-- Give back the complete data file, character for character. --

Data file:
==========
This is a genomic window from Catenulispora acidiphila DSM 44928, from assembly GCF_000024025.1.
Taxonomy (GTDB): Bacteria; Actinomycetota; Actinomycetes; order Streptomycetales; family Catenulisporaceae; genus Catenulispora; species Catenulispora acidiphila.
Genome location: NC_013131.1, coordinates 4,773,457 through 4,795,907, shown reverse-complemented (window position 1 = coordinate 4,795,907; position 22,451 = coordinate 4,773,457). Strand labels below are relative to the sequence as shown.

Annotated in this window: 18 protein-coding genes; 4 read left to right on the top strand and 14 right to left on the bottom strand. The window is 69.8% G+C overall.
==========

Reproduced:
This is a genomic window from Catenulispora acidiphila DSM 44928, from assembly GCF_000024025.1.
Taxonomy (GTDB): Bacteria; Actinomycetota; Actinomycetes; order Streptomycetales; family Catenulisporaceae; genus Catenulispora; species Catenulispora acidiphila.
Genome location: NC_013131.1, coordinates 4,773,457 through 4,795,907, shown reverse-complemented (window position 1 = coordinate 4,795,907; position 22,451 = coordinate 4,773,457). Strand labels below are relative to the sequence as shown.

Annotated in this window: 18 protein-coding genes; 4 read left to right on the top strand and 14 right to left on the bottom strand. The window is 69.8% G+C overall.